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Valik

Speeding Up Function Lookups

65 posts in this topic

David, you probably have a much better idea of actual realistic performance gains by this idea with your experience, so please comment if that is the case.

Anyway, I hate how functions are looked up. That strcmp crap is slow and tedious if you ask me. I much much prefer a Finite State Machine in this situation (Hereafter referred to as FSM). There is one major disadvantage to an FSM, and that is memory. It will use up boatloads of memory by its nature, but, the trade-off is that it only has to look at each character 1 time and then it figures out what it's looking for and is basically a hell of a lot faster. With strcmp, you compare the entire string multiple times before finding a match (Or worse, not finding a match).

Although I don't know how to do all those nice timing's and stuff to see how much of a performance gain it would be, I'm willing to say it would probably be an exponential increase in the time it takes to look up a function, especially any function name located at the end of the list, or a user function as they could be recognized as not being built-in almost instantly (Instead of having to iterat the entire list as done now).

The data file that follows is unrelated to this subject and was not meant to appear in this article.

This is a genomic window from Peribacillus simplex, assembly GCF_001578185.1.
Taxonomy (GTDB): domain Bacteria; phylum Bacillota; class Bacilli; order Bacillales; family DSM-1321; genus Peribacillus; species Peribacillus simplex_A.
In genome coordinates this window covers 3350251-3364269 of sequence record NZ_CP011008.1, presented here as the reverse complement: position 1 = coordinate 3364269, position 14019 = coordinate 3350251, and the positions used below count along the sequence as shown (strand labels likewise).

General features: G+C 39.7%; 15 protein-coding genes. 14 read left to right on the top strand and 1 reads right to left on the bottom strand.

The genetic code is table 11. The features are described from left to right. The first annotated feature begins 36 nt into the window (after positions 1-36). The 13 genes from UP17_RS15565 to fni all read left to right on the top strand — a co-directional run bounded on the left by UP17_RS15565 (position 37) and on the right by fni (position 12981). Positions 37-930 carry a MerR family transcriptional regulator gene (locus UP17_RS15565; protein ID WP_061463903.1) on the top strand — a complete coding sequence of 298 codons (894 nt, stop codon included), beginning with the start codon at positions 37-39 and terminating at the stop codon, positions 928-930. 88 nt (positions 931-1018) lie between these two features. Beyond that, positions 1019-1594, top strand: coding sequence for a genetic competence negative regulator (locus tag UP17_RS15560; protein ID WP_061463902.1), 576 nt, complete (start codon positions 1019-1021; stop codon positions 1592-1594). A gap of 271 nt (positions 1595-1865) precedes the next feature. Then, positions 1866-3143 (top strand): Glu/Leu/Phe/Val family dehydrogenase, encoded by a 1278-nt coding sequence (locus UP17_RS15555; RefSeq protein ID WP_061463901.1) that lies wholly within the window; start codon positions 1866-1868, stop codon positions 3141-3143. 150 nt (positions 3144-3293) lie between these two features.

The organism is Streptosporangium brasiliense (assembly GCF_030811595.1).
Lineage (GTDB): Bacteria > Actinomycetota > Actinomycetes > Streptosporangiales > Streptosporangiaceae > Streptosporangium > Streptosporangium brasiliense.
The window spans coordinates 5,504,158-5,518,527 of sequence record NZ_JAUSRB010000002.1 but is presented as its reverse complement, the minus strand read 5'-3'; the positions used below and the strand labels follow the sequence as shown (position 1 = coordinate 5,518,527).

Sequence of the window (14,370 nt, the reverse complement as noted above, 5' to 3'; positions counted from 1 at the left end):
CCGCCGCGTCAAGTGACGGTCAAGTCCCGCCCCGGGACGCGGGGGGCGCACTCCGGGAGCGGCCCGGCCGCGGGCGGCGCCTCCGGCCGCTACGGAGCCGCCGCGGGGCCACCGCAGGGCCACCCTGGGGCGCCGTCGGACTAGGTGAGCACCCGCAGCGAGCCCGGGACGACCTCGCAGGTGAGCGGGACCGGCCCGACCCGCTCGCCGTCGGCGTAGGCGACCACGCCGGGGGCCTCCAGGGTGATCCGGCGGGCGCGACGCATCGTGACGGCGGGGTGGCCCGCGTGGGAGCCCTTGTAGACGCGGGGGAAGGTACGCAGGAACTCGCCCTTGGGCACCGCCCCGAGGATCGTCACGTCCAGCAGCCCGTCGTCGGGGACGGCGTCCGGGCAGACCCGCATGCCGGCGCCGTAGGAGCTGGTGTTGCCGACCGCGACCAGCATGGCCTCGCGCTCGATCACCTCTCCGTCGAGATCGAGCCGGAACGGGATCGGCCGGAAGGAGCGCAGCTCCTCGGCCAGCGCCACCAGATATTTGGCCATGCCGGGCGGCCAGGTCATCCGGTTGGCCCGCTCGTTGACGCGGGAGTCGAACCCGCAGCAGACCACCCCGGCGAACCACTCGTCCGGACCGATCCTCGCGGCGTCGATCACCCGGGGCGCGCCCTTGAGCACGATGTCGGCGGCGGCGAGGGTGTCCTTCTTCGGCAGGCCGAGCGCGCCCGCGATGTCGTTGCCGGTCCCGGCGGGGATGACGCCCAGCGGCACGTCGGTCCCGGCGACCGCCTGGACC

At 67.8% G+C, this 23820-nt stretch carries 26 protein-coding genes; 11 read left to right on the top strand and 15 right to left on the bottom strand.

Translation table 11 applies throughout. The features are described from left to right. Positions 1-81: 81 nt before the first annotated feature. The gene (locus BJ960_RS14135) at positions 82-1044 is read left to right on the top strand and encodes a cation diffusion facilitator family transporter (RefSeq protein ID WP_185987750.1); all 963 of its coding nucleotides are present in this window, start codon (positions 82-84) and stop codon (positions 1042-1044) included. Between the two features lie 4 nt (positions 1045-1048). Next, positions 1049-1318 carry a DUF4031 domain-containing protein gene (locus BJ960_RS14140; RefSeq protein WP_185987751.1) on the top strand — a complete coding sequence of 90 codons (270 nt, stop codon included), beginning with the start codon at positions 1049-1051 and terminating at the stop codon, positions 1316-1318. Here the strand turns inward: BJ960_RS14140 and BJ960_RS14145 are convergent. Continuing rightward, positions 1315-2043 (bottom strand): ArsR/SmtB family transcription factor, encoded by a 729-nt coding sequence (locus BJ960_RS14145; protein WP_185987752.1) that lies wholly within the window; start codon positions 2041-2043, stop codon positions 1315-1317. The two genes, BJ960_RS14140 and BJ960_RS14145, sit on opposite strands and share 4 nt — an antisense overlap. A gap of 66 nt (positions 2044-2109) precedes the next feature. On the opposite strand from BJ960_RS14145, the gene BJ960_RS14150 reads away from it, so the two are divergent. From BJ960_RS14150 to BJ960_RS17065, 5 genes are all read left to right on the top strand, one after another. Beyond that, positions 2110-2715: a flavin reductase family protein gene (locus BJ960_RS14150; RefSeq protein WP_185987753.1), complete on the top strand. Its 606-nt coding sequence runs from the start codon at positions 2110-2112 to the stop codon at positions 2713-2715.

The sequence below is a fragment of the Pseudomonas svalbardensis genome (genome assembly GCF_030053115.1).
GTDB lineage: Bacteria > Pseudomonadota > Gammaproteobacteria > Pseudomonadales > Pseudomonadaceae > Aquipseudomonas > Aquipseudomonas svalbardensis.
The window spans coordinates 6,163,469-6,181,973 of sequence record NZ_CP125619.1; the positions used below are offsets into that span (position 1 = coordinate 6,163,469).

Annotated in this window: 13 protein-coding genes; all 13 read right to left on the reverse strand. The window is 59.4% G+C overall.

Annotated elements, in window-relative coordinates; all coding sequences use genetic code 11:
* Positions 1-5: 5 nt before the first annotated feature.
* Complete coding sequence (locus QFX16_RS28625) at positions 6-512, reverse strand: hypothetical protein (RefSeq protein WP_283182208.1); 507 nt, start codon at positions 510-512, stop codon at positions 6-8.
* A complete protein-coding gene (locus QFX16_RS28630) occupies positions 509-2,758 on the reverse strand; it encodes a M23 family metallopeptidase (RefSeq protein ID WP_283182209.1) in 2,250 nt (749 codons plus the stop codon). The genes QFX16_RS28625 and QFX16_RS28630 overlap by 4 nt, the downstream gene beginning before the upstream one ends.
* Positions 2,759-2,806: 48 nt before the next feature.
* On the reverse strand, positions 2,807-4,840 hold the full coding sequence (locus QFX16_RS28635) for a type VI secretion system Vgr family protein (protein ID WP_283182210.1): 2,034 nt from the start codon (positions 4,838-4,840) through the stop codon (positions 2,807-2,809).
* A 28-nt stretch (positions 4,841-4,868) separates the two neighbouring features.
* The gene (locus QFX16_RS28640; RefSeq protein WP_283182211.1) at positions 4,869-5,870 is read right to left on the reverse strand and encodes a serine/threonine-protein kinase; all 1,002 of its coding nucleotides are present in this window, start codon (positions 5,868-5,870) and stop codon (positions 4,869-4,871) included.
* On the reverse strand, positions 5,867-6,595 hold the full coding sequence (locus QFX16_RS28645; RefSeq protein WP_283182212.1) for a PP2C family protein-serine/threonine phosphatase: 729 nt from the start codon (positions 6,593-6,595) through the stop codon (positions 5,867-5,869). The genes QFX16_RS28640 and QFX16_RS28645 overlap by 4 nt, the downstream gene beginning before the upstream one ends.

Because an FSM uses a character based approach, each character is read once, then if it is searched for in a big-ass list. If it matches, then it moves to the next character and so on until either you find the function you're looking for or it finds an invalid character. The worst case scenario in an FSM for the number of characters read is actually a full match, because it has to read every character to make the match.

However, the memory requirement is big. It uses a multi-dimensional array (For simplicity, also doable in a single dimension, but requires good math to access the elements). Each row has 1 column for every valid character that may appear in a function name and 1 column for all remaining characters (Terminators, basically). In a worst case scenario with no words that are even close to similar, you will consume this much memory:

(NumCharsInAllWords - (NumWords-1)) * NumColumns

So lets give some numbers:

10 words each completely unique with 10 characters each.

We'll use 27 columsn, a-z plus the terminator column.

You have:

((10*10)-(10-1)) * 27

(100 - 9) * 27

91 * 27 = 2,457 bytes of memory to hold 10 words at 10 letters.

However, this is worst case math. In reality, because of Jon's naming scheme, there is a lot of commonality between functions. Lots start with Win, File, et cetera. That reduces the memory impact some.

I have worked a little on a C++ class to manage an FSM, although it does still need some (lots...) work. I don't think it would be too hard to get some basic hack working enough to test with.

Thoughts from the rest of you on this? Jon, what's your priority, speed or less memory use? David, you have any experience with FSM's or similar?

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If we simply had the function names in alphabetical order when could use a binary chop search which would cut down the number of string compares from worst case of 180 (or whatever the number of functions is these days) to, let me see, 90, 45, 22, 11, 5, 2, 1, ah, to an average of 7 stricmps per function lookup with only the smallest amount of programming required.